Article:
It was only on closer inspection that the engravings on this rock became apparent.
This rock is sculpted to mirror the Nooitgedacht Mountain. A natural vertical incline on the rock forms a steep representation of the cliff that leads down into the fertile valley of Hekpoort. The valley depiction on the rock surface was further enhanced by hundreds of man-made peck marks and communicates that “Here we hunt game, and it is plentiful”.
There are 15 pecked dots arranged in a circle on the carved summit of the mountain and confirm this to be an ancient Rain Making site as well as an ancient, engraved map. The dots represent the 15 phases/days between the new Moon and the Full Moon – even the ancients from the East had the same Lunar Calendar and in modern times, the Chinese start their New Year celebrations on the New Moon, culminating in the “Festival of the Lanterns” on the 15th day, namely, full moon.
The big and small engraved circles inside the 15 phases of the moon represent the Earth and the Moon respectively. The big circle outside the 15 phases on the eastern side represents the Sun. The small, engraved circle above the carved cliff face either represents the second-brightest object in the night sky, Sirius – or the actual location of a sacred Bushman well, which we have noted and recorded.
On Nooitgedacht Mountain itself, a huge boulder has been sculpted in the shape of a Rain Bull. Nearby there is a rock engraving (in relief) of a Rain Bull, both of which indicate an ancient and sacred rain-making site. On the engraved ancient map outside the Museum, the location of the rain-making site is highlighted by the 15 pecked dots – the moon phases.
The Statue of the Rain Bull
The Rain Bull engraving – carved in relief
For a full explanation of the meaning and cosmology of the ancient Lunar Calendar reference “Ancient Indian religious astronomy in the stone ruins of Komatiland, South Africa” by Cyril A. Hromnik. Published in MNASSA (The Monthly Notes of the Astronomical Society of South Africa), Volume 55, Nos. 5 & 6:
The Full Moon, the New Moon, and the Sun were the main visible appearances of the God worshipped by the Quena, and they referred to them by the names borrowed from the Dravidian and Sanskritic languages of India. The Moon they called “Cha” or “K ‘Cha”, from the Indian Chan or Chandra, and the Sun they called “Surrie” or “Sore”, from the Indian Suriyan (Grevenbroek 1933). They worshipped this God in many different ways, but most of all by dancing. Watching them in Table Valley (Cape Town) in April 1691, Dampier described the ritual as follows: “At the New and [especially] Full Moon [night]… both Men and Women and Children [were] Dancing very oddly on the Green Grass by their Houses. They traced two [sic] and fro promiscuously, often clapping their hands and singing aloud. Their faces were sometimes to the East, sometimes to the West.”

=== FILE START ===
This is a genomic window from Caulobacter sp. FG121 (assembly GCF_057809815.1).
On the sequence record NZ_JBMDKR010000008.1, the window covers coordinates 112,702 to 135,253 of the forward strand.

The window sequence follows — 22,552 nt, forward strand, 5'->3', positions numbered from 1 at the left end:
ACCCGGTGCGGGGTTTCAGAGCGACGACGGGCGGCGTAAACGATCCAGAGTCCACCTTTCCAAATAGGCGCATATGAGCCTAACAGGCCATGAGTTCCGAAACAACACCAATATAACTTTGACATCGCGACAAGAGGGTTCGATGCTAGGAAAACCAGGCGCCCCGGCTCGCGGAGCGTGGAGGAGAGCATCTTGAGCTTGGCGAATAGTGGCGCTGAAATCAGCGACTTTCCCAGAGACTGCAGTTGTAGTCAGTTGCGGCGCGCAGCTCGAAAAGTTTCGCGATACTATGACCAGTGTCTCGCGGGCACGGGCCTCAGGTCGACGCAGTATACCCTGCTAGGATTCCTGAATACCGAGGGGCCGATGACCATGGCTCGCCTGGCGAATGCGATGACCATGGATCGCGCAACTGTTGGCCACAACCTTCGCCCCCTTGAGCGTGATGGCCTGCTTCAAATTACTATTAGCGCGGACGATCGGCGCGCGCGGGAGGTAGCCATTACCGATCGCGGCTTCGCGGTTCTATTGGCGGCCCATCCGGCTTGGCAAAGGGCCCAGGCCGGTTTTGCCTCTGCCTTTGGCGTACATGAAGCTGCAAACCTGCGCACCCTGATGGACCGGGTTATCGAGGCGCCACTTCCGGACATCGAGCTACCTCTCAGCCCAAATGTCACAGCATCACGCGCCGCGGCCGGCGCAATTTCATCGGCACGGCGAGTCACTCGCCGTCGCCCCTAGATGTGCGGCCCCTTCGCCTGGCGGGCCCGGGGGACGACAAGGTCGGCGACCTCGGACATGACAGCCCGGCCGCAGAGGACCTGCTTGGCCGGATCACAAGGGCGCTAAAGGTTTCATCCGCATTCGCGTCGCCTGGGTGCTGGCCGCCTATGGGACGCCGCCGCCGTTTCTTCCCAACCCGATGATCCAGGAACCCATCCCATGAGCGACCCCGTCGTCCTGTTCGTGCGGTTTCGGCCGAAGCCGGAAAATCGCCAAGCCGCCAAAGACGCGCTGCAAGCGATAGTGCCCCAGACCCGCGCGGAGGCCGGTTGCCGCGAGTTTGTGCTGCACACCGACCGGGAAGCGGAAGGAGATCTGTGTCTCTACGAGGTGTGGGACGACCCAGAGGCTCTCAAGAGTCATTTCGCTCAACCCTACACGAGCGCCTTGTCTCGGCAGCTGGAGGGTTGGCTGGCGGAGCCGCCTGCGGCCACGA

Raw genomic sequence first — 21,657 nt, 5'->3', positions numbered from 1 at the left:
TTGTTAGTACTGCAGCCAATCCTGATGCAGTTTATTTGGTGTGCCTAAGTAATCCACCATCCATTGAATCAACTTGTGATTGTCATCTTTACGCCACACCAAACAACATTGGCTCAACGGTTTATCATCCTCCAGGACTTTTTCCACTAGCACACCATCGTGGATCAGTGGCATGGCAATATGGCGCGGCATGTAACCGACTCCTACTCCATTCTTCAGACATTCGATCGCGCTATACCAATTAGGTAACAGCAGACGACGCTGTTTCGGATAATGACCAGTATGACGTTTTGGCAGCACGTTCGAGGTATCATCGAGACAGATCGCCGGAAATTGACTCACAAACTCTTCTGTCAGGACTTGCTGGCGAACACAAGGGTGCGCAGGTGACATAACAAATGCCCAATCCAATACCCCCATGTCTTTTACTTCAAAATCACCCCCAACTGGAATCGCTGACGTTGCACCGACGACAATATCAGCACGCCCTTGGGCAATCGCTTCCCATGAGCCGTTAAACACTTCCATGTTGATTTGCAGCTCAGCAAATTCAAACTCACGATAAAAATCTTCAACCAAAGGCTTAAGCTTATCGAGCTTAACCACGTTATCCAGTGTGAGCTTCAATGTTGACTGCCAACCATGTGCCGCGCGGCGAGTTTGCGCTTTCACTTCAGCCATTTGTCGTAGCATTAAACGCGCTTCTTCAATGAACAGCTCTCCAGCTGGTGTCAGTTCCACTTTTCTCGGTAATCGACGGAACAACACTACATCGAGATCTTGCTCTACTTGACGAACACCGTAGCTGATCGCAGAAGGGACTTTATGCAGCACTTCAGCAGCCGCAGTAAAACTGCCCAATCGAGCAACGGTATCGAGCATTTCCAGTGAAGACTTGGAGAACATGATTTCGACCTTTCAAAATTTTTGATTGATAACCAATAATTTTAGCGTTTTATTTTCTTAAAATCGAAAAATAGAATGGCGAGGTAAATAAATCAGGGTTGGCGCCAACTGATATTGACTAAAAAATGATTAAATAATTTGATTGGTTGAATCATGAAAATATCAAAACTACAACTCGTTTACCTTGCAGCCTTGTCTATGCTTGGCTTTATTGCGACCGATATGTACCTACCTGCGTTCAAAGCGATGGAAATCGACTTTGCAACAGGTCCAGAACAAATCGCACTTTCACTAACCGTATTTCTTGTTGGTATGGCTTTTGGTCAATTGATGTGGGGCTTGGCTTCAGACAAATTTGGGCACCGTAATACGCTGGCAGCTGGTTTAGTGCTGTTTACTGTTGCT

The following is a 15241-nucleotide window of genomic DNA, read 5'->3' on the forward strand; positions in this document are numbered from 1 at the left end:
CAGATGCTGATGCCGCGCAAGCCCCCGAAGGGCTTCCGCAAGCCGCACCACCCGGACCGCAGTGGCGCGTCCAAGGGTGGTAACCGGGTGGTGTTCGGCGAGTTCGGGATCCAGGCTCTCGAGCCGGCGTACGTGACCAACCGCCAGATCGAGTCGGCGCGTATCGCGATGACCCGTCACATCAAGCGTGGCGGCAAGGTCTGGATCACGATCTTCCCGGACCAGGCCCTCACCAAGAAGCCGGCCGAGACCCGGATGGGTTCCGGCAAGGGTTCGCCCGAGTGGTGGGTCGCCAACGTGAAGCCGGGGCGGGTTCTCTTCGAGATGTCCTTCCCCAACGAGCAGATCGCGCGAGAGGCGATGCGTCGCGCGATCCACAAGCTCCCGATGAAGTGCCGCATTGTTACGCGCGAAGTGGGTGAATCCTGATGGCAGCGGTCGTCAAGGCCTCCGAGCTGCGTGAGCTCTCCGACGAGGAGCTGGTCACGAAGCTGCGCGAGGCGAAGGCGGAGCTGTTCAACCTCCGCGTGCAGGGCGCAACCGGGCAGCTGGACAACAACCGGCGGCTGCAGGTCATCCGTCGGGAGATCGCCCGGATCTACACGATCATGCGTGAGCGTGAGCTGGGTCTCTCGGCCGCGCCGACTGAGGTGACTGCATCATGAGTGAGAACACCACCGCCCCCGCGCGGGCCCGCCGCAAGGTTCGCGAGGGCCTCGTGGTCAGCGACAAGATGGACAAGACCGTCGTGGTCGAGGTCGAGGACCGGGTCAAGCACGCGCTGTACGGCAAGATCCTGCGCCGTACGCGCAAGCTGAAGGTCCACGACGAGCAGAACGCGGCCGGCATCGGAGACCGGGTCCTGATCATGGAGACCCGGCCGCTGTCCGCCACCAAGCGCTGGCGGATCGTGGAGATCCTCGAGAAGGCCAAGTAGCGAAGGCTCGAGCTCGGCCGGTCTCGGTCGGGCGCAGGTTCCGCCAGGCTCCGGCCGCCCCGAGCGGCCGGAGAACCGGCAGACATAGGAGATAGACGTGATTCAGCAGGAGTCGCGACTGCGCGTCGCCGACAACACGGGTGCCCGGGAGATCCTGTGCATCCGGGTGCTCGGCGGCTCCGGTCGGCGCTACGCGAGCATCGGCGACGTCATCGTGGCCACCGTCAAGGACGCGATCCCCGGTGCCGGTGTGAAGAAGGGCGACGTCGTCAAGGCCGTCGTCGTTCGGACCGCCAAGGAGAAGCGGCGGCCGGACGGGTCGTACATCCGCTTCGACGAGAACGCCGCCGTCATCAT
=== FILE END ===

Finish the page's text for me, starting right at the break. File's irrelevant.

Sometimes they faced the Moon and then again they turned away from its shining face. And they “continued their Mirth till the Moon went down. (Dampier 1691)
By turning their faces East and West and up and down, the Quena dancers acknowledged a certain order in God’s creation, an order which rested on the quartering of the universe by the cardinal directions. This awareness is all cosmologically based religions, especially those of India, finds its reflection in the external and internal organization and in the architecture of temples and shrines. One such temple has been discovered in Komatiland.
There is no doubt that the Cape Quena, like the ancient Dravidians.
“Perceived God as occupying the entire sphere of creation; that God was not a single person residing somewhere in the sky; that he was everywhere and manifested himself in all natural phenomena. In other words, the Quena had a cosmological understanding of God. This understanding is reflected in the forms of their worship.” (Hromník 1990)
Note: Quena is the historical name for the people of southern Africa commonly known as Khoi-Khoi (formerly known as Hottentots), as opposed to Kung (Bushmen). The Quena formed several tribes, each speaking a language or dialect of the same language family.
Bookings for the Geoheritage Tour to see the Ancient Rain Making site and explore the unique geology of the Magaliesberg Mountain Range can be made via email to firstname.lastname@example.org , at the African Hills Safari Lodge Reception, or by calling 082 416 1340.
Tours take 4 hours and start at Reception at 08h00. Cost R695 per person, with a minimum number of 2 Guests. You don’t have to stay at the Lodge to enjoy any of our Adventure Tours! The tour includes a free Guided Tour of the Museum afterwards.